Senator proposes stronger rules for fireworks
By Matthew Whittle
Published in News on July 17, 2009 1:46 PM
Responding, he said, to the fireworks explosion on Ocracoke Island that left four Wayne County residents dead and another severely injured, state Sen. Don Davis has introduced a new bill that would strengthen statutes regarding the use of pyrotechnics.
Davis, D-Greene, said the bill, which would create a permitting process, passed unanimously through the Senate Committee on State and Local Government on Thursday. It next will go to the Senate Finance Committee and then to the Senate floor for a full vote.
"It was motivated by the explosion at Ocracoke," he said. "As I've been looking at the situation, going back looking at the statute, the statute seemed somewhat ambivalent and not clear on who's an expert and who's able to transport, display and handle pyrotechnics. What this bill does is bring some clarity to this."
Currently, the law prohibits the manufacture, transportation, sale or use of pyrotechnics, except in connection with approved public displays, and it requires only that those displays be held under the supervision of experts who have been issued permits by cities and counties to discharge those pyrotechnics.
However, there is no definition of what an expert is.
Davis' bill would change that, requiring that all pyrotechnics be handled only under the supervision of a state-licensed display operator -- somebody 21 or older who has assisted on authorized displays at least three times, who has completed the minimum training set by the state fire marshal, passed an approved exam and who has paid a licensure fee of no more than $100.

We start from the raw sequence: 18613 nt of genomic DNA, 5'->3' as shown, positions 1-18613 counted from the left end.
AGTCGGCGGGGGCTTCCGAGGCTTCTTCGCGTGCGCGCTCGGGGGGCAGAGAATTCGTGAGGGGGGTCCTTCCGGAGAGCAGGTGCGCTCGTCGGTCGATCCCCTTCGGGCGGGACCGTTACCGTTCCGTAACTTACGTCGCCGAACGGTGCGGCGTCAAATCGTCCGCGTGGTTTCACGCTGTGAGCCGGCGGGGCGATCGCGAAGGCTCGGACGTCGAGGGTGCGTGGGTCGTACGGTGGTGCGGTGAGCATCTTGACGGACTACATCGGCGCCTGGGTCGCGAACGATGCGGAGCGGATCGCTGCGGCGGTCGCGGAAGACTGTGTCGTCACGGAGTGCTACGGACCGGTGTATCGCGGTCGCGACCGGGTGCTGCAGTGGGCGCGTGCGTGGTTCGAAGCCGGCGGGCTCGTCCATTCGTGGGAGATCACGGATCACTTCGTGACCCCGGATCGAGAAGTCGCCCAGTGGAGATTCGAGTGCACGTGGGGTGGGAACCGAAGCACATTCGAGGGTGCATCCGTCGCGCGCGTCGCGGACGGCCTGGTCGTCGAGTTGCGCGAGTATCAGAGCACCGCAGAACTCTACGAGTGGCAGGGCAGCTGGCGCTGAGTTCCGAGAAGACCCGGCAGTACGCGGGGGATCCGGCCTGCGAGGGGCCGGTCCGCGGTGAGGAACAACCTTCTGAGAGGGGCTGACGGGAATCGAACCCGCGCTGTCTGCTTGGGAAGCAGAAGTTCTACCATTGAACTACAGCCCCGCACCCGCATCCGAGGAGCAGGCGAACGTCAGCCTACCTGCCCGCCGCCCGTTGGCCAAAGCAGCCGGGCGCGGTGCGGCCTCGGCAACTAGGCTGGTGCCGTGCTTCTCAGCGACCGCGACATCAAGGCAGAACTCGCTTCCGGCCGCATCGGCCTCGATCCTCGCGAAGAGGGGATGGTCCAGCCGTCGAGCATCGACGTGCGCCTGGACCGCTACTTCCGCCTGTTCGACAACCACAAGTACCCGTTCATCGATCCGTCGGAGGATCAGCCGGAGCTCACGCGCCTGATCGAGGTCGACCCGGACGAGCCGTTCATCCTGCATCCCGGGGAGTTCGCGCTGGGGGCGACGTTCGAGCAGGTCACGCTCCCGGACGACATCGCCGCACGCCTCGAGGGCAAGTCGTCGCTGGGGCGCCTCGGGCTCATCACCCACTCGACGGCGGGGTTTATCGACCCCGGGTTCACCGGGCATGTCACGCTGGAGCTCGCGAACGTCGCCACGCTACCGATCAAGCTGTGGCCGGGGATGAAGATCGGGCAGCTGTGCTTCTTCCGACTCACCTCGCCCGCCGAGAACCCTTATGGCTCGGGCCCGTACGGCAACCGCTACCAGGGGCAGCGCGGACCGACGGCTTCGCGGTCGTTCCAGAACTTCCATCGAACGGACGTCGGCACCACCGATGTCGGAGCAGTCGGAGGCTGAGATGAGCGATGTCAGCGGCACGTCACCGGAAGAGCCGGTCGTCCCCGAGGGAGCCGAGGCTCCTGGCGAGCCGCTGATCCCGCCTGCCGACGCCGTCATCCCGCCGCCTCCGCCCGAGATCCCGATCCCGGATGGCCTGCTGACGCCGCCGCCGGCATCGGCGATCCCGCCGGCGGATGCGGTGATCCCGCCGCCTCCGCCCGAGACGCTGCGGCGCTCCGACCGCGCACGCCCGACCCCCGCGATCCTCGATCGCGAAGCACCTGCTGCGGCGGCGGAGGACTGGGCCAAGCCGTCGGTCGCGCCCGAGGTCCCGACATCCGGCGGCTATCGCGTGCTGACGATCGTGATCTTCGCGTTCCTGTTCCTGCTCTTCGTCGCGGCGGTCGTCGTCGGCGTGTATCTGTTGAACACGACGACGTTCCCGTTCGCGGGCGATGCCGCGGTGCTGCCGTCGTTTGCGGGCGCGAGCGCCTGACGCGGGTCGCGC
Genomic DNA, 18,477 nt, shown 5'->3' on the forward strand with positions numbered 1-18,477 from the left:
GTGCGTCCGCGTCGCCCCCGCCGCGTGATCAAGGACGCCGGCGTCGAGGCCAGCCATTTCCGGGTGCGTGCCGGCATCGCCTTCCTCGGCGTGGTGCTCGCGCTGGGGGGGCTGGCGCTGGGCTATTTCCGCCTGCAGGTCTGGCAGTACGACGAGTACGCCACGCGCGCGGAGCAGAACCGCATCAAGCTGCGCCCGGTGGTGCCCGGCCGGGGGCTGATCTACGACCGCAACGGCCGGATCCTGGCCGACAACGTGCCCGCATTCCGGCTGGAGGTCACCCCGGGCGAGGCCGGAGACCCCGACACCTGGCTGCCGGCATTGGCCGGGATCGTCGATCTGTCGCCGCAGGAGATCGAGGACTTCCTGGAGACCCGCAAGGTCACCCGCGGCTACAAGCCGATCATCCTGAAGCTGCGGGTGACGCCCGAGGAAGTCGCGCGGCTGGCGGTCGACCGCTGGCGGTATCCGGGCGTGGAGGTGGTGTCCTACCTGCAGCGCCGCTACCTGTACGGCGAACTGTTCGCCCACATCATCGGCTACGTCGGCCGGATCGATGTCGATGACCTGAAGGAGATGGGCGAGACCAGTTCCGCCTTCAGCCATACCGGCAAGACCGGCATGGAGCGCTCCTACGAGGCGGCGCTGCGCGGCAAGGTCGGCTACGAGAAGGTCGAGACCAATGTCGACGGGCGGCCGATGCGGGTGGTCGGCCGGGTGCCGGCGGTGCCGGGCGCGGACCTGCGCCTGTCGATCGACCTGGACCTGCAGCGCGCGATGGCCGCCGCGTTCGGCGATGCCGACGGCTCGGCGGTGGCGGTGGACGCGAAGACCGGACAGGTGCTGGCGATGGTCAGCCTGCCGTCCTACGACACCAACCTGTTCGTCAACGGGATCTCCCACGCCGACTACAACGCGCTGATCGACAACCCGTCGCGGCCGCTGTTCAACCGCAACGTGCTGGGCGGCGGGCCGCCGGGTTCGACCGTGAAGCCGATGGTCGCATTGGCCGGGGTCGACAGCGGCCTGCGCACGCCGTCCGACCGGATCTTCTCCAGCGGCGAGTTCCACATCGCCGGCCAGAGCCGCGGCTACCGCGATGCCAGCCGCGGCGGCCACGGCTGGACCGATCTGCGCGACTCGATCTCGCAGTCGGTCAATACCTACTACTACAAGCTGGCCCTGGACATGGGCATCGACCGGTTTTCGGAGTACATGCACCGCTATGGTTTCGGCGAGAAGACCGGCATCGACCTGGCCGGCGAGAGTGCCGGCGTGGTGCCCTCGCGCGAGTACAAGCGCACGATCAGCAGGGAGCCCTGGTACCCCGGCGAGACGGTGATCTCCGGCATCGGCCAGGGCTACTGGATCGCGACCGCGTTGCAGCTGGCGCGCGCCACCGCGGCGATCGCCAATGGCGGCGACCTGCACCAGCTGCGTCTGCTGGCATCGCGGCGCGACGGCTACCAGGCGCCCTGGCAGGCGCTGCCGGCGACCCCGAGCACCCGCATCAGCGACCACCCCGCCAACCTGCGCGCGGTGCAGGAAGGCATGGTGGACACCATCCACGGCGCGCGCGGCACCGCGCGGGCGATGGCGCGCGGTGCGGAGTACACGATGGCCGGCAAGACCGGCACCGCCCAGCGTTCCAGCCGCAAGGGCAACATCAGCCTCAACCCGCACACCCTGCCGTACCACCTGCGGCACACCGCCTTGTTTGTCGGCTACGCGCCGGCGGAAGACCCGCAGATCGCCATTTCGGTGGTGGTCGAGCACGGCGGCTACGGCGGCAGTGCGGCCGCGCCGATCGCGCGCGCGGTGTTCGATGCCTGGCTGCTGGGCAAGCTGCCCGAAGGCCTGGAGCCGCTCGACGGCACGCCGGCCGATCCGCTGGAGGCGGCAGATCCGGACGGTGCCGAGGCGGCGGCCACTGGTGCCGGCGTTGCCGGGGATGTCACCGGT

Additionally, his bill would require all individuals assisting the display operator to obtain training or be a current active member in good standing with any local fire or rescue department with experience in pyrotechnics or explosives.
And finally, Davis' bill would require all display operators to provide proof of insurance of $500,000 or the minimum required under the State Building Code, whichever is greater, before receiving a local permit from a city or county government.
The new regulations would not apply to people looking to use the run-of-the-mill fireworks that can be legally purchased in North Carolina.
Davis explained that he and his staff arrived at the bill's requirements after analyzing statutes in other states and then looking at "what would work best in North Carolina."
"This is to ensure that true experts and expertise are in place," he said.
He added, however, that while motivated by the events in Ocracoke, this bill was not necessarily meant as a reflection on expertise of the group that was handling the fireworks there.
"This is something that would be important without that mishap, but it did really trigger a look at this statute," he said. "This legislation is critical to safeguarding those who handle deadly explosives, and it's critical to making sure our families are safe at these occasions.
"I've been keeping up with the situation (on Ocracoke) and the investigation is still ongoing, but the report should be released in a few weeks and that should help us understand a lot more what happened.
"Right now we need to continue to rally around the families. It's important for us to be supportive."